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Lights and shadows of floating point in GNU Smalltalk

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http://www.fourmilab.ch/fourmilog/archives/2007-10/000906.html

For a dynamically-typed pure object-oriented language, the performance delivered by GNU Smalltalk is impressive. The benchmark ran more than twice as fast as Python and 3.4 times the speed of Ruby—“modern” languages often considered descended from Smalltalk. GNU Common Lisp in compiled mode just edged out GNU Smalltalk by about 2%.

Experiences with GNU Smalltalk

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Parser: partially completed
http://16languages.blogspot.com/2007/10/ive-found-myself-creating-kind-of.html
El Smalltalk que no miramos (Spanish)
http://diegacho.blogspot.com/2007/10/el-smalltalk-que-no-miramos.html
New GNU Smalltalk Site Launched
http://onsmalltalk.com/programming/smalltalk/new-gnu-smalltalk-site-launched/
Gnu-Smalltalk a un site web (French)
http://doesnotunderstand.free.fr/?p=406

List comprehension using select and collect

In trying to figure out the "Smalltalk way" to do things like list comprehensions I stumbled across some very neat functionality:

Smalltalk does not have list comprehensions, but it does have higher-order map and filter methods, called collect and select respectively.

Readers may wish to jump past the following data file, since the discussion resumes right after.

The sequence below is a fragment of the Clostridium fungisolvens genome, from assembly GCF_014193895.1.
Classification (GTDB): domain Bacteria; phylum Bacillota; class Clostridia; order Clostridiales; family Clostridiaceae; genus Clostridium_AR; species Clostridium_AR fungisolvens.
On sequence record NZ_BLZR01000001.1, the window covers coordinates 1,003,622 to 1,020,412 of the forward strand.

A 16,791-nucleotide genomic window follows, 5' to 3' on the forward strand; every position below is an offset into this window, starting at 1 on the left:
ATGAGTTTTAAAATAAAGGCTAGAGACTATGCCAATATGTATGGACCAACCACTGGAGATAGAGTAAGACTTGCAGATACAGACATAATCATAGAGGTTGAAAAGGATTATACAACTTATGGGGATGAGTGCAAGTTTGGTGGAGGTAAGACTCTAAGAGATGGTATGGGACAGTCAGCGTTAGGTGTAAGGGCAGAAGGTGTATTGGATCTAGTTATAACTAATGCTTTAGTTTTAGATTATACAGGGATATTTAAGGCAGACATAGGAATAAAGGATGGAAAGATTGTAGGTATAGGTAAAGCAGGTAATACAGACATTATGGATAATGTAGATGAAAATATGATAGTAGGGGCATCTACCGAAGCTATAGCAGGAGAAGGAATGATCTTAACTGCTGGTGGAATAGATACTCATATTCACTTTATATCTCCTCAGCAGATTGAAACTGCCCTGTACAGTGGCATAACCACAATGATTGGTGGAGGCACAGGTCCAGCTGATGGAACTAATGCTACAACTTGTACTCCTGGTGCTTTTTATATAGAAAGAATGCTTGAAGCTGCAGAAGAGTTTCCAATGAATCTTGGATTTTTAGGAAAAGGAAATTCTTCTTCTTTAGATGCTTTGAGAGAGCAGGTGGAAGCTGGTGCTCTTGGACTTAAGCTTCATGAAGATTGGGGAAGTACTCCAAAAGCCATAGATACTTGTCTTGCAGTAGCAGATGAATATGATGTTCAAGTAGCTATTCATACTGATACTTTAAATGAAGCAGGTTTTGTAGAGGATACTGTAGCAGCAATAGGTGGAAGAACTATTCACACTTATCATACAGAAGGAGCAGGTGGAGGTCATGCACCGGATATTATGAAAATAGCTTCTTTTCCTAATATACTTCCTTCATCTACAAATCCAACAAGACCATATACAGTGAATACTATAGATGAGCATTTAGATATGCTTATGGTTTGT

coll := ((1 to: 100) select: [:x| ( x * x ) > 3]) collect: [:x | (x * 2)].

You can try this out in gst pretty easily to see the result:

st> | coll |

Hunting down CP1252 with Iconv

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I was looking for ways to improve a character encoding guesser in PHP, and decided that it was time to look at Iconv.

One important step to understanding how encoding or "charsets" works in GST is to understand that it is very similar to the ISO C90 model. We reinterpret the traditional String just as C strings were reinterpreted; a String is no longer quite what it appears to be.

A terrifying Presource macro: #tclCase:choose:

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In reference to a comment about Tcl switch, enjoy a #tclCase:choose: macro for Presource. I reproduce its class comment here:

TclSwitchMacro comment:
I expand the #tclCase:choose: pseudo-message macro, which efficiently implements something approximating the Tcl `switch' command.

A #tclCase:choose: message looks like this:

 someInput tclCase: #(#regex #nocase) choose:
     {'^<?xml' -> [#xmlFile].
      '<html>' -> [#htmlFile]}.

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